To fish a snag, or not to fish a snag? For me, it’s a rhetorical question. Snags are some of the best areas to target. Not only do carp like to take refuge in and around structure, but it’s usually spots other anglers try to avoid because of the possible challenges they might face.
Hooking a fish close to a snag is definitely not for the faint hearted. However, by following these tips below you’ll be able to target these areas with confidence and enjoy exhilarating fishing safely.
Fish with a locked up clutch
Never use a baitrunner. When targeting snags a loosely set drag is simply not an option. It’s unfair towards the fish as it can easily take line and possibly result in a tethered carp. Make use of a big-pit reel and tighten the clutch completely; so that the fish can’t take any line.
Use snag ears and tight butt grips
After reading the above tip, you’re probably worried that you’ll lose a rod when getting a take. No need to panic. By making use of snag ears and tight butt grips it will prevent your rod from being ripped off your pod; no matter how hard the carp pulls.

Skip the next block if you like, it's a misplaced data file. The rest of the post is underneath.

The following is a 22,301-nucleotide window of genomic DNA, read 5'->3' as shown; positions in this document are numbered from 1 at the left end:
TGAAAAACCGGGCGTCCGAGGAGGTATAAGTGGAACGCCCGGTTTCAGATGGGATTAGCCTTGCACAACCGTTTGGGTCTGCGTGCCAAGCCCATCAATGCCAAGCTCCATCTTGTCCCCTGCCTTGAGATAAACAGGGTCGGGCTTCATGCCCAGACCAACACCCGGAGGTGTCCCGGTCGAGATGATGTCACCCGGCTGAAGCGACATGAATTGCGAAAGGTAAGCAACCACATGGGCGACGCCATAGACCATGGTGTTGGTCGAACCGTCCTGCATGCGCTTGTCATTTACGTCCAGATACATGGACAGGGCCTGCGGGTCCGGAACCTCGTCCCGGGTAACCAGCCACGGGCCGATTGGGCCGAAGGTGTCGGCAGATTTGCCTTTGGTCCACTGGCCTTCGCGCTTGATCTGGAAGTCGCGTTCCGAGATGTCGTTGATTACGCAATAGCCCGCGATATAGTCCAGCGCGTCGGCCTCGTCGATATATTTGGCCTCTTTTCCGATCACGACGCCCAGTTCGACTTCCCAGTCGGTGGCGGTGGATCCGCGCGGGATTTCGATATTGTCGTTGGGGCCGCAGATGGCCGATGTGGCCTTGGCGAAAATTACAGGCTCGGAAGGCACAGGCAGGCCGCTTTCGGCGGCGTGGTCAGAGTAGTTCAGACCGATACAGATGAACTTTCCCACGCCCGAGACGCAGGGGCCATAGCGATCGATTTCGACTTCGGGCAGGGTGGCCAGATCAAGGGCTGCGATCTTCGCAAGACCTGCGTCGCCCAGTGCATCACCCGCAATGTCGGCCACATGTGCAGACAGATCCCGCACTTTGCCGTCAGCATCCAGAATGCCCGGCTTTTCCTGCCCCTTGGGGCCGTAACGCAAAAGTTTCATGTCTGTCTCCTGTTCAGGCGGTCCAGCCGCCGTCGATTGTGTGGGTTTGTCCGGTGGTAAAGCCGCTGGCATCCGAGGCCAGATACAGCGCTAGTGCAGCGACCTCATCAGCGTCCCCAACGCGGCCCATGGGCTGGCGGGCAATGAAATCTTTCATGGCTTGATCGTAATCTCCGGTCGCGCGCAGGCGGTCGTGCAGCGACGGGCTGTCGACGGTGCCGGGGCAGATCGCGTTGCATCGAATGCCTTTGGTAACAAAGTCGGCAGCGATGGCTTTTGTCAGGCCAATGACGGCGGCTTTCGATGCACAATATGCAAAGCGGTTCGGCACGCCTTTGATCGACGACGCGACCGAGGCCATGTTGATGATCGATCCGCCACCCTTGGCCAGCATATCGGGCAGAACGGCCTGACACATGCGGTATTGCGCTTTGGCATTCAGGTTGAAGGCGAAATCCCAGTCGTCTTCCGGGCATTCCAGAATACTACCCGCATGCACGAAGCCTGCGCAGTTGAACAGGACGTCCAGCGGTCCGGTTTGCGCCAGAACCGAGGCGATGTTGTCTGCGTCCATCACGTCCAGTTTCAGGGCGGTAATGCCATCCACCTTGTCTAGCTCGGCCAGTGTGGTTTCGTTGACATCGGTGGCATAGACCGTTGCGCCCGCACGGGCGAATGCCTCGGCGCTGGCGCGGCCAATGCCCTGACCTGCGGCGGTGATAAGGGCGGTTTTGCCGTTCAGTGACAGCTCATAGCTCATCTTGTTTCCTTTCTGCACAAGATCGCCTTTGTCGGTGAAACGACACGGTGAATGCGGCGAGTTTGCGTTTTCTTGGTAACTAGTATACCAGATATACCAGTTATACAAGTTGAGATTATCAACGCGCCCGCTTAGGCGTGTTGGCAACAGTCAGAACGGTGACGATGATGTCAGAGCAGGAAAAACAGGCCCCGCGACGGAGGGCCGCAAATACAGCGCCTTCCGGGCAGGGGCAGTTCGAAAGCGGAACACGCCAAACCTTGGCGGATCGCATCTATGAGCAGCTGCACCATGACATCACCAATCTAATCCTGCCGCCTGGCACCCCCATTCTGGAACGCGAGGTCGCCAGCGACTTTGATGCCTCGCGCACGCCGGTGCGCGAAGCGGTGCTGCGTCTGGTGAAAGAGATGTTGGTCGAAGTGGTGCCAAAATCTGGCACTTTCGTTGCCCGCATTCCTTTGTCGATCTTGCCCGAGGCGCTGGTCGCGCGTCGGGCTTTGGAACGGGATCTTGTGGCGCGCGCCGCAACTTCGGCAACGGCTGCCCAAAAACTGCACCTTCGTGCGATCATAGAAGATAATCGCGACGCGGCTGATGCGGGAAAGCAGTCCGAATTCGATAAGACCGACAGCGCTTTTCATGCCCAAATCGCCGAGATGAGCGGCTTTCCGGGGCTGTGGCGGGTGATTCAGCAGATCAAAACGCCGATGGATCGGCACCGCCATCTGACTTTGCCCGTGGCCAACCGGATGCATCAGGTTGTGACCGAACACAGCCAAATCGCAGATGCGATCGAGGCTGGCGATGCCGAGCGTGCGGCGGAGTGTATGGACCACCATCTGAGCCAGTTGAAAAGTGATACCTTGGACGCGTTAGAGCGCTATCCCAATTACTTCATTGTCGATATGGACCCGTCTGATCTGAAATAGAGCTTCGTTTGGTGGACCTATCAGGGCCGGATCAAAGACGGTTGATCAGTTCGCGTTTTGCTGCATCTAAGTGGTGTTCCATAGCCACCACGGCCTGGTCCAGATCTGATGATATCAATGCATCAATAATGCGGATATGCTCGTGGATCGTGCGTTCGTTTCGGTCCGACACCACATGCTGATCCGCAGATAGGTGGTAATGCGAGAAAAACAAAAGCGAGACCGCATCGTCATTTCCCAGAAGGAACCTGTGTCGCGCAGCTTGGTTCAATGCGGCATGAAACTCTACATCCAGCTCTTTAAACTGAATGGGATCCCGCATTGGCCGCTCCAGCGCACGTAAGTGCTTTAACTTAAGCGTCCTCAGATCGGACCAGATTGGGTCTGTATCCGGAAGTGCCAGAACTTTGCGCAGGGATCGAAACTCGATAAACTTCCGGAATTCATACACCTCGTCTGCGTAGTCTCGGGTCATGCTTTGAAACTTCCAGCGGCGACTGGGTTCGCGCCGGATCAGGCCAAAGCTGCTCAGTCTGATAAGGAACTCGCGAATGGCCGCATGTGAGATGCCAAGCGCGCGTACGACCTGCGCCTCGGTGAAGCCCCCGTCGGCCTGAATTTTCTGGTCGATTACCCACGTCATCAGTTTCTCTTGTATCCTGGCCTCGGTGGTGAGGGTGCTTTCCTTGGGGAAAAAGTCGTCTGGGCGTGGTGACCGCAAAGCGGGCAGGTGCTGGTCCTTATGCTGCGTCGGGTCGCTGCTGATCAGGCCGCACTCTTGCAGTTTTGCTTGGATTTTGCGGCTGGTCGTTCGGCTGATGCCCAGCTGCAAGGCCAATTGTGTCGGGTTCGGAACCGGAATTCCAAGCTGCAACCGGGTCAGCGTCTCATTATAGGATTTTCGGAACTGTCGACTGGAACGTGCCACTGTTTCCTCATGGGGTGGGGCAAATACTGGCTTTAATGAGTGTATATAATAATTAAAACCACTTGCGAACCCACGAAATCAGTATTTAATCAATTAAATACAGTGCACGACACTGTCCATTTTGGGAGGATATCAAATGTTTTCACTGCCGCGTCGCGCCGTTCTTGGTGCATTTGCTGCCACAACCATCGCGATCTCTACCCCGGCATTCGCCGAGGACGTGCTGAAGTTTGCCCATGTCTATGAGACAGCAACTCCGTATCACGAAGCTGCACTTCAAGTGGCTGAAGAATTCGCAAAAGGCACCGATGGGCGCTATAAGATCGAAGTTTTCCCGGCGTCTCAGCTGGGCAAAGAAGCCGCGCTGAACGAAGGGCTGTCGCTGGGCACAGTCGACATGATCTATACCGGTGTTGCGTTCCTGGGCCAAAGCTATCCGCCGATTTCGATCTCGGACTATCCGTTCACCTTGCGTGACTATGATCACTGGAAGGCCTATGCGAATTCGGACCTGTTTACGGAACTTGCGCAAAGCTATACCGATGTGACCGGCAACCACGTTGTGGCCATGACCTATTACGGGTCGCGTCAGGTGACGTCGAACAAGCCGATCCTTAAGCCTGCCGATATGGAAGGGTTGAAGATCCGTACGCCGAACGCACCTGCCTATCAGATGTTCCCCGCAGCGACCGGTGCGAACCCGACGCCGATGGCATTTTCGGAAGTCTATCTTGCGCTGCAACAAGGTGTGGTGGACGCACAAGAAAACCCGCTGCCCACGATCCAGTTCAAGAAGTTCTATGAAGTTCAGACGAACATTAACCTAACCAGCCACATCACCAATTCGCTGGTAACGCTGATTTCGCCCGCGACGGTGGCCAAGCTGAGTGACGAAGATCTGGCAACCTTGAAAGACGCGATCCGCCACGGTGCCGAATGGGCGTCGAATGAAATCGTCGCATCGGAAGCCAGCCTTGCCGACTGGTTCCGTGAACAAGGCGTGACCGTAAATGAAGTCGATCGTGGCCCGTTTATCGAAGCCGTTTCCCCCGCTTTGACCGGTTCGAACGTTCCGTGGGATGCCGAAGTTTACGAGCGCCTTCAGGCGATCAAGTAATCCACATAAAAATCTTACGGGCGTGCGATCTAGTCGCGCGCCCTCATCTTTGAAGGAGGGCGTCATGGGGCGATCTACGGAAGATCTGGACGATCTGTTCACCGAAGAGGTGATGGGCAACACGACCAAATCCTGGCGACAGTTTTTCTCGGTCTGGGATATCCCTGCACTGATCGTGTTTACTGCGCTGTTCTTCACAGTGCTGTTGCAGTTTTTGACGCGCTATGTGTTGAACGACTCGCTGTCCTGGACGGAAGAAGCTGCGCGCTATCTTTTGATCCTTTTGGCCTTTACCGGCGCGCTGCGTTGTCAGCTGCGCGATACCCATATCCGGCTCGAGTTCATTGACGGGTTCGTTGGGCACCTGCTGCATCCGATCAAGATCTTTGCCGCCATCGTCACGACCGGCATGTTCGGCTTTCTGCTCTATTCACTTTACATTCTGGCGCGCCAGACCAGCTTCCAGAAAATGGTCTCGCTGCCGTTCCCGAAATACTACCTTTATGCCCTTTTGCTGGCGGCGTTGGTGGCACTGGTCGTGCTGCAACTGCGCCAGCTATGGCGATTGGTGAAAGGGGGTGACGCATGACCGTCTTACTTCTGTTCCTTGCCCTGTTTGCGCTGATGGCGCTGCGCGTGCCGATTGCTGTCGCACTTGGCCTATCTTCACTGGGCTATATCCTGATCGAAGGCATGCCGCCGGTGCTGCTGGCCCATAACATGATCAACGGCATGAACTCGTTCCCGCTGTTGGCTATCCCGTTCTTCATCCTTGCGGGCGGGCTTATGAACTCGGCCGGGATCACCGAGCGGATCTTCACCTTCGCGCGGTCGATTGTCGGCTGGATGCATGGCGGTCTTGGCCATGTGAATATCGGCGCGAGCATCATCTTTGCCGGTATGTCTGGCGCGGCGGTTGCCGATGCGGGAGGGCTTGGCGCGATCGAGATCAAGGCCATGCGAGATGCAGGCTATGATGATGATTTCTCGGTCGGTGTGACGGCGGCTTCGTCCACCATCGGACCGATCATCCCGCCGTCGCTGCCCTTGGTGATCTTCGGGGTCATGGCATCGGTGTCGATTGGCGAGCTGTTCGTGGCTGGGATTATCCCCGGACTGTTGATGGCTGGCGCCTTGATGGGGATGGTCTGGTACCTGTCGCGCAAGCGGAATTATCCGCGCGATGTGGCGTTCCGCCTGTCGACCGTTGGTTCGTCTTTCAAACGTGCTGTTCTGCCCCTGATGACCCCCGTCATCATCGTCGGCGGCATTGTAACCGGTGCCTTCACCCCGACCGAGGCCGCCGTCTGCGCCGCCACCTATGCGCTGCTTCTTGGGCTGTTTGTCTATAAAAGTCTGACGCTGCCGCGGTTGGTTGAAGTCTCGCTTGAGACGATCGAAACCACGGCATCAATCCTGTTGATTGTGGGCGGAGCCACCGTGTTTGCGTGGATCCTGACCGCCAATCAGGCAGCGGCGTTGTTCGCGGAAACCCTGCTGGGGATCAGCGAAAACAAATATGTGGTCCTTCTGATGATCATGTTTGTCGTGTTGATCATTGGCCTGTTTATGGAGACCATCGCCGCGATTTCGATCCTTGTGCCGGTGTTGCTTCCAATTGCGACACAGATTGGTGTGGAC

Never leave your rods
When fishing close to snags you have to be on it; especially when you’re fishing with a completely locked up clutch. By being close to your rods you’ll be able to immediately apply pressure on the fish and have the best possible chance to get the carp in the net.
Point your rods upwards
Set your pod up in such a way that when you rest your rods on it, the tips will point slightly upwards. This will absorb some of the shock when you get a take and combined with a locked up clutch will ‘force’ the fish to emerge from the water; rather than having the freedom to kite straight down.
Drop the lead
Fishing with a safety lead clip will allow the lead to eject upon a take; resulting in you only playing the weight of the fish. To ensure the lead comes off upon the take every time, fish a safety lead clip without incorporating a tail rubber. Tie a piece of PVA around the clip to prevent the lead from coming off on the cast.
Fish with durable tackle
Snag fishing can be taxing on one’s tackle and tough fishing requires tough tackle. Step up your mainline, leader and hooklink material and if possible, even the test curve of your rods to 3,5lb. A stiffer rod will make it easier to put pressure on the fish and help guide it away from a snag.
Incorporate these tips into your own fishing and you’re sure to snare’em, rather than snag’em. Tight lines.
by Wynand Roest